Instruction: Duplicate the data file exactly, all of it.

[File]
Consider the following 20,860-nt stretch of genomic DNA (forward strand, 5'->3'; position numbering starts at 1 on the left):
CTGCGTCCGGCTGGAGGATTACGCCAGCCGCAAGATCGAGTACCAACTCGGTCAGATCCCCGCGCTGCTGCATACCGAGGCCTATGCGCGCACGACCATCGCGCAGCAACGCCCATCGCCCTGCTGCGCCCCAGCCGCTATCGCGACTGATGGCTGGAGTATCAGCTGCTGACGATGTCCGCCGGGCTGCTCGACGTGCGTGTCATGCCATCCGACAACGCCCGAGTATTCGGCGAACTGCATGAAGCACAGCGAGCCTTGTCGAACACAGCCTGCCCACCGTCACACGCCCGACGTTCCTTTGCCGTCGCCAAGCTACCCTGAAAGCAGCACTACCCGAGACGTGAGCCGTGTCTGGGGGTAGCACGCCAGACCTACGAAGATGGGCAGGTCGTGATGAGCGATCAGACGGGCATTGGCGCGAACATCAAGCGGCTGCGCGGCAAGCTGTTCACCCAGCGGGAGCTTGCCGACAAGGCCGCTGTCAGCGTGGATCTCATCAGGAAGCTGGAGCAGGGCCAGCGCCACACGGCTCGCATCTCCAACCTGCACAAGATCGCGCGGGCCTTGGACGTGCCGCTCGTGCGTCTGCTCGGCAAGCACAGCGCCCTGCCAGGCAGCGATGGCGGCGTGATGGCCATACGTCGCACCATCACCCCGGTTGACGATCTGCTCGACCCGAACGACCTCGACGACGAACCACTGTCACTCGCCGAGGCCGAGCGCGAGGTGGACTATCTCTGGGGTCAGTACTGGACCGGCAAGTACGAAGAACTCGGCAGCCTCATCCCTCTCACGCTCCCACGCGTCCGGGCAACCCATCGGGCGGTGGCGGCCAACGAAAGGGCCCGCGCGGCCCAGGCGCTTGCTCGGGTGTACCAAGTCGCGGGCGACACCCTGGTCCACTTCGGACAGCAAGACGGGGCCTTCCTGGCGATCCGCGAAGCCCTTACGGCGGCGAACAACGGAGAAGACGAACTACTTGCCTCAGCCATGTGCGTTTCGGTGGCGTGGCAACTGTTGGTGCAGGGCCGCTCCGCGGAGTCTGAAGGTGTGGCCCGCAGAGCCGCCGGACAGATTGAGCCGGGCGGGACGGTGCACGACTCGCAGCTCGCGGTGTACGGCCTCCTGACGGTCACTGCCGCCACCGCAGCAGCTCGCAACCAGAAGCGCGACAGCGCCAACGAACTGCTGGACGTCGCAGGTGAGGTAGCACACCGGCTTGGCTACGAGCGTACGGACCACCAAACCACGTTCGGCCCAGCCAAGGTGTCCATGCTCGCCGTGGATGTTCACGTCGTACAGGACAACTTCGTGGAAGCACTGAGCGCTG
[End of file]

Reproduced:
Consider the following 20,860-nt stretch of genomic DNA (forward strand, 5'->3'; position numbering starts at 1 on the left):
CTGCGTCCGGCTGGAGGATTACGCCAGCCGCAAGATCGAGTACCAACTCGGTCAGATCCCCGCGCTGCTGCATACCGAGGCCTATGCGCGCACGACCATCGCGCAGCAACGCCCATCGCCCTGCTGCGCCCCAGCCGCTATCGCGACTGATGGCTGGAGTATCAGCTGCTGACGATGTCCGCCGGGCTGCTCGACGTGCGTGTCATGCCATCCGACAACGCCCGAGTATTCGGCGAACTGCATGAAGCACAGCGAGCCTTGTCGAACACAGCCTGCCCACCGTCACACGCCCGACGTTCCTTTGCCGTCGCCAAGCTACCCTGAAAGCAGCACTACCCGAGACGTGAGCCGTGTCTGGGGGTAGCACGCCAGACCTACGAAGATGGGCAGGTCGTGATGAGCGATCAGACGGGCATTGGCGCGAACATCAAGCGGCTGCGCGGCAAGCTGTTCACCCAGCGGGAGCTTGCCGACAAGGCCGCTGTCAGCGTGGATCTCATCAGGAAGCTGGAGCAGGGCCAGCGCCACACGGCTCGCATCTCCAACCTGCACAAGATCGCGCGGGCCTTGGACGTGCCGCTCGTGCGTCTGCTCGGCAAGCACAGCGCCCTGCCAGGCAGCGATGGCGGCGTGATGGCCATACGTCGCACCATCACCCCGGTTGACGATCTGCTCGACCCGAACGACCTCGACGACGAACCACTGTCACTCGCCGAGGCCGAGCGCGAGGTGGACTATCTCTGGGGTCAGTACTGGACCGGCAAGTACGAAGAACTCGGCAGCCTCATCCCTCTCACGCTCCCACGCGTCCGGGCAACCCATCGGGCGGTGGCGGCCAACGAAAGGGCCCGCGCGGCCCAGGCGCTTGCTCGGGTGTACCAAGTCGCGGGCGACACCCTGGTCCACTTCGGACAGCAAGACGGGGCCTTCCTGGCGATCCGCGAAGCCCTTACGGCGGCGAACAACGGAGAAGACGAACTACTTGCCTCAGCCATGTGCGTTTCGGTGGCGTGGCAACTGTTGGTGCAGGGCCGCTCCGCGGAGTCTGAAGGTGTGGCCCGCAGAGCCGCCGGACAGATTGAGCCGGGCGGGACGGTGCACGACTCGCAGCTCGCGGTGTACGGCCTCCTGACGGTCACTGCCGCCACCGCAGCAGCTCGCAACCAGAAGCGCGACAGCGCCAACGAACTGCTGGACGTCGCAGGTGAGGTAGCACACCGGCTTGGCTACGAGCGTACGGACCACCAAACCACGTTCGGCCCAGCCAAGGTGTCCATGCTCGCCGTGGATGTTCACGTCGTACAGGACAACTTCGTGGAAGCACTGAGCGCTG